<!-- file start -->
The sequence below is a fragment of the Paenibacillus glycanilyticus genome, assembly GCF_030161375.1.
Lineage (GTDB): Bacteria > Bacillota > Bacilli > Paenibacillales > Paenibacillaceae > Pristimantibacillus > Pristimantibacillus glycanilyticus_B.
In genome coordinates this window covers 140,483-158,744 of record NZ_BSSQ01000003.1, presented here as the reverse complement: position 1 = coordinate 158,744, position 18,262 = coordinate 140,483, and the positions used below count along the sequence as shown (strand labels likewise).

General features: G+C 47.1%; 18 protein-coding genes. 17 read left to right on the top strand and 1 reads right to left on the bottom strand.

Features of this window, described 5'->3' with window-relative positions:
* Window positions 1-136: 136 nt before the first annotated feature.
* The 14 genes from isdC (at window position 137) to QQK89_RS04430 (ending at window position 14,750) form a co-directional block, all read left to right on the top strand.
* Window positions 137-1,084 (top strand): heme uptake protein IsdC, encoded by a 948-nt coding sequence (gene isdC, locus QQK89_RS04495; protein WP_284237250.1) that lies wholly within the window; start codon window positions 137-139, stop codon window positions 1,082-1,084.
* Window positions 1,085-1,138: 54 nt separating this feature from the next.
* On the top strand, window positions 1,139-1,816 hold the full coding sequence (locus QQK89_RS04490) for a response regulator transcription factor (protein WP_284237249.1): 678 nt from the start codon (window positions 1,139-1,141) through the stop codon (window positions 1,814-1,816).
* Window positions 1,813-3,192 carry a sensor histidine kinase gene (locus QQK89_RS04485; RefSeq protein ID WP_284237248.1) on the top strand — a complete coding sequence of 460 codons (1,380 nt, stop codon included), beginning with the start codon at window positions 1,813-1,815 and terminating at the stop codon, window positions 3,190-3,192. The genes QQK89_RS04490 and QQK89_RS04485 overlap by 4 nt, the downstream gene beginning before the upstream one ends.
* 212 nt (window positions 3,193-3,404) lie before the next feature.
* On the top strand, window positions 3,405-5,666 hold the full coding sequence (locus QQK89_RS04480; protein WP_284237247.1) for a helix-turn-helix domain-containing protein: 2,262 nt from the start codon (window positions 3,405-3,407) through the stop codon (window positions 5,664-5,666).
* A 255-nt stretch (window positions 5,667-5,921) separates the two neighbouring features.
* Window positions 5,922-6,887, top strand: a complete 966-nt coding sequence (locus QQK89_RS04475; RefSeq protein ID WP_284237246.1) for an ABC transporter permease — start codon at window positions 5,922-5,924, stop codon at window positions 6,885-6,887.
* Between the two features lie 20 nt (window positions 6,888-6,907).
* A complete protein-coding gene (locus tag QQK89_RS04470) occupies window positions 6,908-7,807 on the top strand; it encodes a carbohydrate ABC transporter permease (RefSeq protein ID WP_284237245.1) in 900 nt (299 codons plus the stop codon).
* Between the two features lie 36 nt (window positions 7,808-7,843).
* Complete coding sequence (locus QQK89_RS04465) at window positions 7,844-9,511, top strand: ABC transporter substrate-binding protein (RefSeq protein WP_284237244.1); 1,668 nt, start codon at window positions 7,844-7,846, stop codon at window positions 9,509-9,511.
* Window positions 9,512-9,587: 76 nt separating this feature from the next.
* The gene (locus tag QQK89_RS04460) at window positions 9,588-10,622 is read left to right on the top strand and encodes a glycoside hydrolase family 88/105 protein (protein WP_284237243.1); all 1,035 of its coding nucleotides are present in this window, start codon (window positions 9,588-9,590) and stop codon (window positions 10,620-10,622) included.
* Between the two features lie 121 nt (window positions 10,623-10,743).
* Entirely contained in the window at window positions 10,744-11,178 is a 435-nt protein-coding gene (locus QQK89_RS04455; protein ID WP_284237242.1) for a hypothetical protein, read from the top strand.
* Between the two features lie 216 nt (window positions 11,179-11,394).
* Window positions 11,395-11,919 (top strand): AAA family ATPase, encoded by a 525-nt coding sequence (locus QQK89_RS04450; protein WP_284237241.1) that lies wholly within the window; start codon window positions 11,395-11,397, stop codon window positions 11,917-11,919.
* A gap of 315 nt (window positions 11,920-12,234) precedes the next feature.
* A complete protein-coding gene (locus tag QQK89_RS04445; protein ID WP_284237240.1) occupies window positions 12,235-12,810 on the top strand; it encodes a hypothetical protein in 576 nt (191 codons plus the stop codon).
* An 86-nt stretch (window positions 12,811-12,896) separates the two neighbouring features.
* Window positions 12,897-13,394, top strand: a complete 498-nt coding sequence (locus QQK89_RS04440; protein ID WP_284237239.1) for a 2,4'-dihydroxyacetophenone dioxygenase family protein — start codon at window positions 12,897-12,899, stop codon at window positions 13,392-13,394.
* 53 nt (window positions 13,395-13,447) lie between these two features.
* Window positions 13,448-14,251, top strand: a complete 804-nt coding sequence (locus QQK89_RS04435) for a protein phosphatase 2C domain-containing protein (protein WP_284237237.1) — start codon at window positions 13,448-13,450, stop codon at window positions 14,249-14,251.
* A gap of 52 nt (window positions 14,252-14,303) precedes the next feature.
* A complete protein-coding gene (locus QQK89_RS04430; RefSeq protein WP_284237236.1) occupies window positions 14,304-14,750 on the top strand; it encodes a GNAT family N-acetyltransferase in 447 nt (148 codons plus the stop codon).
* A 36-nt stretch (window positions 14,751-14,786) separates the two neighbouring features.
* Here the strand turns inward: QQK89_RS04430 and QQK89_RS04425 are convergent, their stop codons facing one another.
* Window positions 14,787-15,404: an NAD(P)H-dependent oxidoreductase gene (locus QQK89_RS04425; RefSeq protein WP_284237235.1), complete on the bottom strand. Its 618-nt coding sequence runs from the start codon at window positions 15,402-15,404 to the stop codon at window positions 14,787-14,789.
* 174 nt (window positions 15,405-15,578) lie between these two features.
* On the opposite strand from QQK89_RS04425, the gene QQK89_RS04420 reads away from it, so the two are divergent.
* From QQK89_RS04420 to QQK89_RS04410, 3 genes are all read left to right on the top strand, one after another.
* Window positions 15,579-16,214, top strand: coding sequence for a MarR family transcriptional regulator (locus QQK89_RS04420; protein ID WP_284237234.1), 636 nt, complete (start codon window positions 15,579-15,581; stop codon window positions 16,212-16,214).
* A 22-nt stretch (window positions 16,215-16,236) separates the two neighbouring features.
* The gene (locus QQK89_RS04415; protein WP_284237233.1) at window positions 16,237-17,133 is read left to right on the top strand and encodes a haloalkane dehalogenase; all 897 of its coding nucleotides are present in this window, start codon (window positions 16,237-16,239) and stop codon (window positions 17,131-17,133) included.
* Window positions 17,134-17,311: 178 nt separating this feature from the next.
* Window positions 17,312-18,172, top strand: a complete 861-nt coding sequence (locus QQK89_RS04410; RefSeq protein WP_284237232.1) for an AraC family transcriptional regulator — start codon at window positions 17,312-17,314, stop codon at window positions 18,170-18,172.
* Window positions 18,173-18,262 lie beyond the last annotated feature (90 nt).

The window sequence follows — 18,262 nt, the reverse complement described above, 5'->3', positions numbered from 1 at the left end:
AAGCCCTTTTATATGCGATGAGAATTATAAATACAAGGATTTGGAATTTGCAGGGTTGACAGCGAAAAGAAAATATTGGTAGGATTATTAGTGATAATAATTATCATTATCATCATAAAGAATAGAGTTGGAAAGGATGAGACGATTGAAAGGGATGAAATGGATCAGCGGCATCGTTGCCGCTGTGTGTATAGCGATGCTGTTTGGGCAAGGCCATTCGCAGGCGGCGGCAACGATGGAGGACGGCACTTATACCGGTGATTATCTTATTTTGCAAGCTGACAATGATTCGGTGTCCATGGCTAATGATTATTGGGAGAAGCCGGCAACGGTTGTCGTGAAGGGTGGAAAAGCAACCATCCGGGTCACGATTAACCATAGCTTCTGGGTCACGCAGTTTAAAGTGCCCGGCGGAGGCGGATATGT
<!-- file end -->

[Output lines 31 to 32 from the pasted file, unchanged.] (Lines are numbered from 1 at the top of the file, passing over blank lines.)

* Window positions 13,448-14,251, top strand: a complete 804-nt coding sequence (locus QQK89_RS04435) for a protein phosphatase 2C domain-containing protein (protein WP_284237237.1) — start codon at window positions 13,448-13,450, stop codon at window positions 14,249-14,251.
* A gap of 52 nt (window positions 14,252-14,303) precedes the next feature.